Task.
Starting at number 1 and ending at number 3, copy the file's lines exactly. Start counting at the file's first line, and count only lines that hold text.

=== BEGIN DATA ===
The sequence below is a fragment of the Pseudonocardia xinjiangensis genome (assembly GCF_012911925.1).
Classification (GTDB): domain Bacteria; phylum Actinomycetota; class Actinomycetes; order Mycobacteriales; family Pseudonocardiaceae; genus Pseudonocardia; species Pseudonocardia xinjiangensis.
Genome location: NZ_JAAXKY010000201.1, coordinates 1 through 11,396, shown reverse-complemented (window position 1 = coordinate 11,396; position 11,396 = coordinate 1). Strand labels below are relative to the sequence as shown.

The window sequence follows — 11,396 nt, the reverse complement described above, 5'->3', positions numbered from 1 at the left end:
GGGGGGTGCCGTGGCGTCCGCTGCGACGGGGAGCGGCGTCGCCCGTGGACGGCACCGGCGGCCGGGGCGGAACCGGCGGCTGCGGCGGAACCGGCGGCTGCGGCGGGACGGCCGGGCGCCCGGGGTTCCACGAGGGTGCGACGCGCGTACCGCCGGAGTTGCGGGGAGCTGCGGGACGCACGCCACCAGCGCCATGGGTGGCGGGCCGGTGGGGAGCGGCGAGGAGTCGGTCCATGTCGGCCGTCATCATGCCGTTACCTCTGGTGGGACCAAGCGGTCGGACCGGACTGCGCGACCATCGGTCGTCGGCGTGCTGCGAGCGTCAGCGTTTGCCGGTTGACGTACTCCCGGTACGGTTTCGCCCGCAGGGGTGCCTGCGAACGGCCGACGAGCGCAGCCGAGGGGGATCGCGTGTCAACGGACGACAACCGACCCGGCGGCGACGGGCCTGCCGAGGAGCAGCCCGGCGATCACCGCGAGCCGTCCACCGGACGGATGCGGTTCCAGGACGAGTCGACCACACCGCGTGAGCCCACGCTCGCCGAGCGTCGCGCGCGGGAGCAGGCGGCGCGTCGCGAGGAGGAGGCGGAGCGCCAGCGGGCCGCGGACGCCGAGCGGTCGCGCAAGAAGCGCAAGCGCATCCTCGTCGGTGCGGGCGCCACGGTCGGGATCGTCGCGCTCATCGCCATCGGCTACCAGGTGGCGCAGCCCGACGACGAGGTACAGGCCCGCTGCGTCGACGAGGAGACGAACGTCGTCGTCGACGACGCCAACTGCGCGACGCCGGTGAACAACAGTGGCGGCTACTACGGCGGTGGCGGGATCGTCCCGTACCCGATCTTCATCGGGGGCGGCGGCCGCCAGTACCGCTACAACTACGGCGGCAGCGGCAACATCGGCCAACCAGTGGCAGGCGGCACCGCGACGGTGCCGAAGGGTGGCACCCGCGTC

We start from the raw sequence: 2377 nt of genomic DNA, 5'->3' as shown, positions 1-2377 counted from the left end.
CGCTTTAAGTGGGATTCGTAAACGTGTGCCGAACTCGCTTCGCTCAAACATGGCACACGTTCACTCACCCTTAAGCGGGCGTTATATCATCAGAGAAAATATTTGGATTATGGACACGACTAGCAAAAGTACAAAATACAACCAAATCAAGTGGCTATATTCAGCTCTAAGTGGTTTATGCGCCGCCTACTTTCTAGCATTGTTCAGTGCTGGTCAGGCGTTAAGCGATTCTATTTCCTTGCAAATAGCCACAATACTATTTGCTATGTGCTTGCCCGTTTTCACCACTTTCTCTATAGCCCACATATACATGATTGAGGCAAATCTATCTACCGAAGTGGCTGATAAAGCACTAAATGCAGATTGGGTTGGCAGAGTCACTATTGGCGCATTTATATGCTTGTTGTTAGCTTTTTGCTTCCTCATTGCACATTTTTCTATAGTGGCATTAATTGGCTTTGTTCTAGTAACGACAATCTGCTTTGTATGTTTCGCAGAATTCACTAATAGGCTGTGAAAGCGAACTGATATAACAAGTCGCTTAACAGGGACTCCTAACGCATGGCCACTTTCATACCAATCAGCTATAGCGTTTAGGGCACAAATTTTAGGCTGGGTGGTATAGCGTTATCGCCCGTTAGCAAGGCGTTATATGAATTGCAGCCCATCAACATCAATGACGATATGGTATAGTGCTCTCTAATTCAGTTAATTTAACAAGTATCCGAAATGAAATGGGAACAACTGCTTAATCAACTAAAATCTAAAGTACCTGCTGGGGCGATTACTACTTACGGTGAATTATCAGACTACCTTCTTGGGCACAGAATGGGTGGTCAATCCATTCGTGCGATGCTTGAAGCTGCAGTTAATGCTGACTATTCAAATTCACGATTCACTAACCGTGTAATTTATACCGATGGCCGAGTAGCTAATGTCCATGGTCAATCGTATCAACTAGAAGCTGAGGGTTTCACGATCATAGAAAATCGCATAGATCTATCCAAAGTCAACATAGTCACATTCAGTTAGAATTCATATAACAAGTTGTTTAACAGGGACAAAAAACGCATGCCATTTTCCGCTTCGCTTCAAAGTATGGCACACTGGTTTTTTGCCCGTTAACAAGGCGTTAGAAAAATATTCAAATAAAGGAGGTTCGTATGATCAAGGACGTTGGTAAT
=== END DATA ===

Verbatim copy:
The sequence below is a fragment of the Pseudonocardia xinjiangensis genome (assembly GCF_012911925.1).
Classification (GTDB): domain Bacteria; phylum Actinomycetota; class Actinomycetes; order Mycobacteriales; family Pseudonocardiaceae; genus Pseudonocardia; species Pseudonocardia xinjiangensis.
Genome location: NZ_JAAXKY010000201.1, coordinates 1 through 11,396, shown reverse-complemented (window position 1 = coordinate 11,396; position 11,396 = coordinate 1). Strand labels below are relative to the sequence as shown.